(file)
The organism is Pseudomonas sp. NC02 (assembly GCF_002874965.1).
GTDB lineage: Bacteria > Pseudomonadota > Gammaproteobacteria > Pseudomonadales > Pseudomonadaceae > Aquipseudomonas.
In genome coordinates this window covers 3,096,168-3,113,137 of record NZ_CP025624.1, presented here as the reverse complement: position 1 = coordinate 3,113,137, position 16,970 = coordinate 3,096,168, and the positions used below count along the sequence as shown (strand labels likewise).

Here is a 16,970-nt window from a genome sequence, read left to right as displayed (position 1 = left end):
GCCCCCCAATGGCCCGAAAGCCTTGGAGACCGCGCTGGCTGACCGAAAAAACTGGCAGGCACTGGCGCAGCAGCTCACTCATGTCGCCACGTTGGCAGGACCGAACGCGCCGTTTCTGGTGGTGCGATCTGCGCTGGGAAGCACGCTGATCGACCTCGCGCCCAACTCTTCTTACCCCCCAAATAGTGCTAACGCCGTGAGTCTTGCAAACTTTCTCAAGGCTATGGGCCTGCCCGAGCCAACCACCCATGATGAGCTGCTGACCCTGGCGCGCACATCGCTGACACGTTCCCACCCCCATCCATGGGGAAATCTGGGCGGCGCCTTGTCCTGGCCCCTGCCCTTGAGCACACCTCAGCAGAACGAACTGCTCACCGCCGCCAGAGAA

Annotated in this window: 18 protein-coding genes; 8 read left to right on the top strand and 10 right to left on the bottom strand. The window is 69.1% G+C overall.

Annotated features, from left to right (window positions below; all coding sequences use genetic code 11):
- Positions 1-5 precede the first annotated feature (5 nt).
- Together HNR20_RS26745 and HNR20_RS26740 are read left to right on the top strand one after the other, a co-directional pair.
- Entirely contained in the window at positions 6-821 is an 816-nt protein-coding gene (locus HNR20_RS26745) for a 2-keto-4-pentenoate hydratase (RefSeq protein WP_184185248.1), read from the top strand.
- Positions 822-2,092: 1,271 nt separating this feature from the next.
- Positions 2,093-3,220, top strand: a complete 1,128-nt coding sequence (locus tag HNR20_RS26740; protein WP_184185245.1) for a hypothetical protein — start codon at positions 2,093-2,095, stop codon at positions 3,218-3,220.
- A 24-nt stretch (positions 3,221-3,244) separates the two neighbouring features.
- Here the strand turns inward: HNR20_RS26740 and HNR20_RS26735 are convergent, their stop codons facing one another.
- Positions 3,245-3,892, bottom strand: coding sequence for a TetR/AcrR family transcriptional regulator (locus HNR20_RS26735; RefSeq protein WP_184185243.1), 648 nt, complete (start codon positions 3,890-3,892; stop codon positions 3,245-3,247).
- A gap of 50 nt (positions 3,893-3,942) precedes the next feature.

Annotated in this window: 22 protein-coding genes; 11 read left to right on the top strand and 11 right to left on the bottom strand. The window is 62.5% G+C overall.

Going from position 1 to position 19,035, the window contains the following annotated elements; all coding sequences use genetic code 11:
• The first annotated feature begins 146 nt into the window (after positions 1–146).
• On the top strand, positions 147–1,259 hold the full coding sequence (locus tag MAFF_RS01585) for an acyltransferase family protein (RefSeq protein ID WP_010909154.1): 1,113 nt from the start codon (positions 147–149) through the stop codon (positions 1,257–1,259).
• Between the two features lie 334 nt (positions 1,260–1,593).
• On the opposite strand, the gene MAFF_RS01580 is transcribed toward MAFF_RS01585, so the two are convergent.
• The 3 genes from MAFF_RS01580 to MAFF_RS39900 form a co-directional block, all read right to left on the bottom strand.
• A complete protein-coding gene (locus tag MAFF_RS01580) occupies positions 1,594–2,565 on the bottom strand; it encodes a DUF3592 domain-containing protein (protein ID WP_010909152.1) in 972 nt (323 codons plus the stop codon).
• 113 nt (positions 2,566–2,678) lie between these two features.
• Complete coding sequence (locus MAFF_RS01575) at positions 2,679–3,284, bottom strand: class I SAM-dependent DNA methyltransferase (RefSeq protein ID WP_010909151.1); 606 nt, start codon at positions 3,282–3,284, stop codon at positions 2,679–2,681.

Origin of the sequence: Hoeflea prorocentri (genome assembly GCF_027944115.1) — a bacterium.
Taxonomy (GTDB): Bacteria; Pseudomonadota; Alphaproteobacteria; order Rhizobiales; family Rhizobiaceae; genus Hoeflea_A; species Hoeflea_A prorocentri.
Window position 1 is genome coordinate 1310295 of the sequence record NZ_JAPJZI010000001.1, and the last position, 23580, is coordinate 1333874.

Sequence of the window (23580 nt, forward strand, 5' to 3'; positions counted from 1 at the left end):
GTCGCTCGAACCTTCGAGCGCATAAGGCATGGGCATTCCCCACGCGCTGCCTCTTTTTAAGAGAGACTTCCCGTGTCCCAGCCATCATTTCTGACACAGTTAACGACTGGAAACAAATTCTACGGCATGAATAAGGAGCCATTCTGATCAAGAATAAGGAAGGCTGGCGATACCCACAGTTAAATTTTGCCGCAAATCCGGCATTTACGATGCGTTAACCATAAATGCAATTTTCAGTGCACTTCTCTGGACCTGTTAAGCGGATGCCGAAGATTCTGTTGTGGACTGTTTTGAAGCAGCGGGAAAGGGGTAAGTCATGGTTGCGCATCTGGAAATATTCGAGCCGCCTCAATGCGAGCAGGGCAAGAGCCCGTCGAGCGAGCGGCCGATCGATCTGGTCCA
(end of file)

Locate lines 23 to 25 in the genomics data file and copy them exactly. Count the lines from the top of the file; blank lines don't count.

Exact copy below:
• The 3 genes from MAFF_RS01580 to MAFF_RS39900 form a co-directional block, all read right to left on the bottom strand.
• A complete protein-coding gene (locus tag MAFF_RS01580) occupies positions 1,594–2,565 on the bottom strand; it encodes a DUF3592 domain-containing protein (protein ID WP_010909152.1) in 972 nt (323 codons plus the stop codon).
• 113 nt (positions 2,566–2,678) lie between these two features.